JACKSONVILLE, Fla. – It seems like new skincare products are being advertised all the time on TV, social media and online ads, but how do you know which one to buy? From getting started with a skincare routine to what to try and what to skip, we asked the experts.
How do you start a daily skincare routine?
When you look at all the different skincare products available, it’s easy to get overwhelmed, but first of all, remember that not everyone has the same kind of skin, so what works for one person may not work for another.
“Some people are naturally fatter; some people are naturally drier; some people have more sensitive skin; while others can slather anything on their face or skin and really have no problems,” said Cleveland Clinic dermatologist Dr. Kiyanna Williams. “So it’s important that people keep that in mind when they’re looking for things.”
Step 1: Williams said it’s important to keep it simple, so start by choosing a gentle cleanser for your face — but make sure it doesn’t have microbeads in it, as that can cause irritation and inflammation of your skin. However, if you want to use an exfoliator, look for products with ingredients like glycolic acid.
Step 2: Choose a moisturizer that suits your skin type. For example, some people need one that is more hydrating.
Step 3: The final step is to apply sunscreen daily. Williams said this is probably the most important step in your skincare routine.
“Often the SPF in makeup and other moisturizing creams is not enough. Often it is chemical. I recommend SPF 30 or higher any day of the year, even in winter. And if you know you’re going to be out in the sun, playing golf, at the beach or whatever, SPF 50 or higher,” Williams said.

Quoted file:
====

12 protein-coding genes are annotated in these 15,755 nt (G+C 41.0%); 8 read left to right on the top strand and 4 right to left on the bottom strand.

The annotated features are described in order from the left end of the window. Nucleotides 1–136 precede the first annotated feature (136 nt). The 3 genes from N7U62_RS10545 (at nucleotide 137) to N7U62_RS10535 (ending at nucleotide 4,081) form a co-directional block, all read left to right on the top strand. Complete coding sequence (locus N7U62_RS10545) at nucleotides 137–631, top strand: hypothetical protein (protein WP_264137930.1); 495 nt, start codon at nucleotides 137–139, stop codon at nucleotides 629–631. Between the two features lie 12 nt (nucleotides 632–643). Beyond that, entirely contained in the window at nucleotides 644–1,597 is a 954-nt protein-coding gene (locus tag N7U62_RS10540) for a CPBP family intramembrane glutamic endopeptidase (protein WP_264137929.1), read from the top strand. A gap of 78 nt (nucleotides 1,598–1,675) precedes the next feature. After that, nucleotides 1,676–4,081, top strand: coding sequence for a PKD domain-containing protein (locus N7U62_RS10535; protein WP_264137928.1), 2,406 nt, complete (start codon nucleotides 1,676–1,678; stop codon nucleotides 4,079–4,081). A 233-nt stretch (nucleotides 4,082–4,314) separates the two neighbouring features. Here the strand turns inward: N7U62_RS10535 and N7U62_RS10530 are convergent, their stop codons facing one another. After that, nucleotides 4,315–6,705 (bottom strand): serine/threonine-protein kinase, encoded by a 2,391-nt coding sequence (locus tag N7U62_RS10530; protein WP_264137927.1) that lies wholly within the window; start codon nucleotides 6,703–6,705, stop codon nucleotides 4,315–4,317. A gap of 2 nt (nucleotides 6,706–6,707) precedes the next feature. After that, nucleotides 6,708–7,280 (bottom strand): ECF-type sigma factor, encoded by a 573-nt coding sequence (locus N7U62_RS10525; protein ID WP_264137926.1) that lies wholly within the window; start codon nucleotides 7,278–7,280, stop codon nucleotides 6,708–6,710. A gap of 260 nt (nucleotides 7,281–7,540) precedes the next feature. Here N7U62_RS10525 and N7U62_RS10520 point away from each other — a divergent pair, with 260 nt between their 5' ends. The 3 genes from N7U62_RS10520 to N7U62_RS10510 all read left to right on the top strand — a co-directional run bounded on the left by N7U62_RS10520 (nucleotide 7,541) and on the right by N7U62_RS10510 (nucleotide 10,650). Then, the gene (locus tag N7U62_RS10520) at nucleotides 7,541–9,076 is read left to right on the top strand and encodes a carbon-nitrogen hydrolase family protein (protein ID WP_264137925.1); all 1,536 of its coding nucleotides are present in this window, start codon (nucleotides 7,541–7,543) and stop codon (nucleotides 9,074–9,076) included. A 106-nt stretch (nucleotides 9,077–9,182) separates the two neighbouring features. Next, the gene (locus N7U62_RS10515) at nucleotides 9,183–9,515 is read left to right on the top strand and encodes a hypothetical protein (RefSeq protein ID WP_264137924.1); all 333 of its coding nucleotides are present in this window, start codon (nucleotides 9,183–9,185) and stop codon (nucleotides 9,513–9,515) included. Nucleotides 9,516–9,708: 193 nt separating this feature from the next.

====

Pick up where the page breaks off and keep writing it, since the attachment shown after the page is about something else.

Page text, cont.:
Last year, US consumers spent $222 million on collagen supplements. What makes this popular protein so special?
“As we age, we produce less of it, so the skin starts to sag and wrinkle. And without enough fresh collagen, our tendons, ligaments, and joints can be less flexible,” explains Lauren Friedman, editor of Consumer Reports Health. .
CONSUMER REPORTS: What is collagen and does it help your skin?
Is taking more collagen the answer? It’s for fitness enthusiast Tracy Eck. She started taking collagen supplements after she developed pain in her knee and her doctor recommended surgery. Instead of going under the knife, she wanted to see if collagen could provide her pain relief.
“Six to eight weeks after I started I didn’t go to my freezer and take out my ice packs like I usually do and sit down and ice on my knees. It felt like a miracle to me,” Eck said.
Even since the surgery, she takes collagen daily in her coffee, even in soups.
Consumer Reports says early research is promising, but more evidence is needed. And when it comes to supplements of any kind, use them with caution.
“The Food and Drug Administration does not guarantee that you will get what it says on the package. But you can also increase your intake by adding more collagen-rich foods to your diet,” Friedman said.
Collagen-rich foods include bone broth or tough cuts of meat, but Friedman says adequate amounts of each protein will provide what your body needs to make collagen — about 25 to 30 grams per meal — or the equivalent of 4 ounces.
It’s pretty much what Eck eats. In addition to taking collagen supplements, she also incorporates things like protein bars, chicken, fish, eggs, cheese, and nuts into her diet.
What you don’t want is to speed up the process of collagen loss, and Consumer Reports warns that certain lifestyle choices can do just that. Things like sun exposure, smoking, excessive alcohol or sugar intake, and lack of sleep can all contribute to collagen loss.
Warning about OTC products to remove skin tags and moles